Today, on March 9, Circuit Judge Jimmie Reyna joined the ChIPs Next Gen Committee and Judge Paul Grewal from the Northern District of California issued the following Order in the GSI Technology Inc. v. United Memories, Inc. case (Case No. 5:13-cv-01081-PSG).
In a technology community like ours that prizes youth—at times unfairly—there is one place where youth and inexperience seemingly comes with a cost: the courtroom. In intellectual property case after intellectual property case in this courthouse, legions of senior lawyers with decades of trial experience regularly appear. Nothing surprises about this. When trade secret or patent claims call for millions in damages and substantial injunctive relief, who else should a company call but a seasoned trial hand? But in even the brief tenure of the undersigned, a curious trend has emerged: the seasoned trial hand appears for far more than trial itself. What once might have been left to a less experienced associate is now also claimed by senior counsel. Motion to compel discovery? Can’t risk losing that. Motion to exclude expert testimony? Can’t risk losing that, either. Motion to exclude Exhibit 20356 as prejudicial under Fed. R. Evid. 403? Same thing.
All of this raises a question: who will try the technology cases of the future, when so few opportunities to develop courtroom skills appear? It is difficult to imagine handing entire intellectual property trials to a generation that never had the chance to develop those skills in more limited settings. Senior lawyer and their clients may shoulder some of the blame, but surely courts and judges like this one must accept a large part of the responsibility. Perhaps this explains the growing and commendable effort by leaders on the bench to promote courtroom opportunities for less experienced lawyers, especially in intellectual property disputes.1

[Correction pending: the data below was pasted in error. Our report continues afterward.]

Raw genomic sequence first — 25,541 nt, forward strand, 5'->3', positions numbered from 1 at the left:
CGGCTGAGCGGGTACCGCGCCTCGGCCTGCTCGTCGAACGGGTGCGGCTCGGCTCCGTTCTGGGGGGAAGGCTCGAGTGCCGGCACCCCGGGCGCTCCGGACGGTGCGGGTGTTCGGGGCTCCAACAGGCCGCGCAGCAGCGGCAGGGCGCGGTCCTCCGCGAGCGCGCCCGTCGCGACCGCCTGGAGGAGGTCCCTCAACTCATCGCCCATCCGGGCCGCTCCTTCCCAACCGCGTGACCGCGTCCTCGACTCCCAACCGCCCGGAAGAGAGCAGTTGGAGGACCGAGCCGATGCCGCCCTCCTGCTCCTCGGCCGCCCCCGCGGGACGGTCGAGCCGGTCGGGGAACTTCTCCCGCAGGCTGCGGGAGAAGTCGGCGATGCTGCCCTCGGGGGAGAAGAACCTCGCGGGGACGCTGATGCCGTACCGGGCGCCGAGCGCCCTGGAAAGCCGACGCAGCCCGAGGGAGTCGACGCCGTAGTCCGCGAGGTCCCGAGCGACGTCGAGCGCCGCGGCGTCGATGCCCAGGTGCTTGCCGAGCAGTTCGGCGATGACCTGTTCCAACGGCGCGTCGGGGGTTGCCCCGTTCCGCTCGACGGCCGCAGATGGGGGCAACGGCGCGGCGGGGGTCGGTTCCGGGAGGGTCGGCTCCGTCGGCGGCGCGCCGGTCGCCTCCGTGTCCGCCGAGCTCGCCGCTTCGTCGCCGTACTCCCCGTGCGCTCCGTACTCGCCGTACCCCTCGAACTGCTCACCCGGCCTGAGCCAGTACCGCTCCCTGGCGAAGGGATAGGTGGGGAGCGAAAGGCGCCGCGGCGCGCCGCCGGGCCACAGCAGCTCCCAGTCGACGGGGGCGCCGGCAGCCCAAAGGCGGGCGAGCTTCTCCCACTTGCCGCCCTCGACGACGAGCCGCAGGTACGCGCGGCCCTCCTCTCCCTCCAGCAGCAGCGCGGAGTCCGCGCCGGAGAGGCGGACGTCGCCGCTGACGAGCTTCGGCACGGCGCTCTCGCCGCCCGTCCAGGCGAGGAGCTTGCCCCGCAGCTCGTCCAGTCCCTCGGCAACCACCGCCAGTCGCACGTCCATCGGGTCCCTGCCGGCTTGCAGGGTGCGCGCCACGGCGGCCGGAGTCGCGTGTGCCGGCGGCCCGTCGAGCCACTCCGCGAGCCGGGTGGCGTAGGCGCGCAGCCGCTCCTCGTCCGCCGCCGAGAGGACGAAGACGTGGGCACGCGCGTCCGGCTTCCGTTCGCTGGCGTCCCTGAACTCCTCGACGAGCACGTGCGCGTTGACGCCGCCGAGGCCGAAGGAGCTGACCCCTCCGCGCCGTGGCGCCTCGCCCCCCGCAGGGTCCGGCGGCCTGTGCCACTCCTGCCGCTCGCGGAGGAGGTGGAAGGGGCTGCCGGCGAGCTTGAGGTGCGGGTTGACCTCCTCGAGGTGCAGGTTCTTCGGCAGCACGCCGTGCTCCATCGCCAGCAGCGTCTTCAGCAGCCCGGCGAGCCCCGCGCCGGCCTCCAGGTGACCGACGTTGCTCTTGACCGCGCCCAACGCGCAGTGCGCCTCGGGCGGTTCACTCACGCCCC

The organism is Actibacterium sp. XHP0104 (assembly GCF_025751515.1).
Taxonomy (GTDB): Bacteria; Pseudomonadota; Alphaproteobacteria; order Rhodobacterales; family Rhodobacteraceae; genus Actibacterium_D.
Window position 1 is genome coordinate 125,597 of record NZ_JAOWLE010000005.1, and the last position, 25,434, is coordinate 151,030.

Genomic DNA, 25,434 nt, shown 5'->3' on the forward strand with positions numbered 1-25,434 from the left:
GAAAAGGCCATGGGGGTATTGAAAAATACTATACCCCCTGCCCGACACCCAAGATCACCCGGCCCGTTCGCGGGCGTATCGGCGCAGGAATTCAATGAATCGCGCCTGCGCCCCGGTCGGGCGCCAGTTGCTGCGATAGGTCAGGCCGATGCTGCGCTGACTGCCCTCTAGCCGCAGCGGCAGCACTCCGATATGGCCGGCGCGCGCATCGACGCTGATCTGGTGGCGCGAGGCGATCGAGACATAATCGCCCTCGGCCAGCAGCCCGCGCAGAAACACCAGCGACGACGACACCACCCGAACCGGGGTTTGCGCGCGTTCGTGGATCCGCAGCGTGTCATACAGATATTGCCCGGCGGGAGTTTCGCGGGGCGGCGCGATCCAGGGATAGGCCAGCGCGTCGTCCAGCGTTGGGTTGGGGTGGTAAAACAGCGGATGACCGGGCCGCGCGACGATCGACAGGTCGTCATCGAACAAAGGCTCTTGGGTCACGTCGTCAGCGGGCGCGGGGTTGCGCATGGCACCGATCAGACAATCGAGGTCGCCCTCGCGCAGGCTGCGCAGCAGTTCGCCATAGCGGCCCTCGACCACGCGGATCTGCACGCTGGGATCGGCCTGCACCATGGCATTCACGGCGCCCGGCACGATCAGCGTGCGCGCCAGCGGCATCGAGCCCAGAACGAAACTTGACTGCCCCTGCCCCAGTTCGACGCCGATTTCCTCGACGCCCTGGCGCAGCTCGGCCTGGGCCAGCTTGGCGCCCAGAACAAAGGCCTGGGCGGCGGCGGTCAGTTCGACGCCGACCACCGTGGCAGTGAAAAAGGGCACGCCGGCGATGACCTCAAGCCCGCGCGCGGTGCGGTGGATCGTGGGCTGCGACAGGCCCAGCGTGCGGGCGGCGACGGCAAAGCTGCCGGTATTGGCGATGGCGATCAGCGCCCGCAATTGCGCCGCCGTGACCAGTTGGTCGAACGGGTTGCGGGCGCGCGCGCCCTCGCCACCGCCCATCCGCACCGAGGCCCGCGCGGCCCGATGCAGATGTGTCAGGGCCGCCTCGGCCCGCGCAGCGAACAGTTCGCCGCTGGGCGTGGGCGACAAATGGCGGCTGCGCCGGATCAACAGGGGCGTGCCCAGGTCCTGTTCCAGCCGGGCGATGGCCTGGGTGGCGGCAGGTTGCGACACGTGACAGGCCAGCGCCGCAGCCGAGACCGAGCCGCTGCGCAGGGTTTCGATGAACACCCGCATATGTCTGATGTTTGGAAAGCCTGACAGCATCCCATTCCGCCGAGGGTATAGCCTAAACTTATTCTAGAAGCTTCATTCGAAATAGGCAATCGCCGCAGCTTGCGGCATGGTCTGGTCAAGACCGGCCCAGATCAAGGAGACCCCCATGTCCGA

This case offers this member of the bench a chance to start doing his small part. In a jury trial lasting several weeks, the court was privileged to witness some of the finest senior trial counsel anywhere present each opening statement, each direct and cross-examination and each closing argument. The court intends no criticism of any party’s staffing decisions. But with no fewer than six post-trial motions set for argument next week, surely an opportunity can be made to give those associates that contributed mightily to this difficult case a chance to step out of the shadows and into the light. To that end, the court expects that each party will allow associates to present its arguments on at least two of the six motions to be heard. If any party elects not to do this, the court will take its positions on all six motions on the papers and without oral argument.
Written by: Kathi Vidal, March 9, 2016
1 See, e.g., ChIP’s Next Gen Committee, Judicial Orders Providing/Encouraging Opportunities for Junior Lawyers, available at http://chipsnetwork.org/wp-content/uploads/2016/02/Judicial-%20Orders-re-Next-Gen-2.4.16.pdf.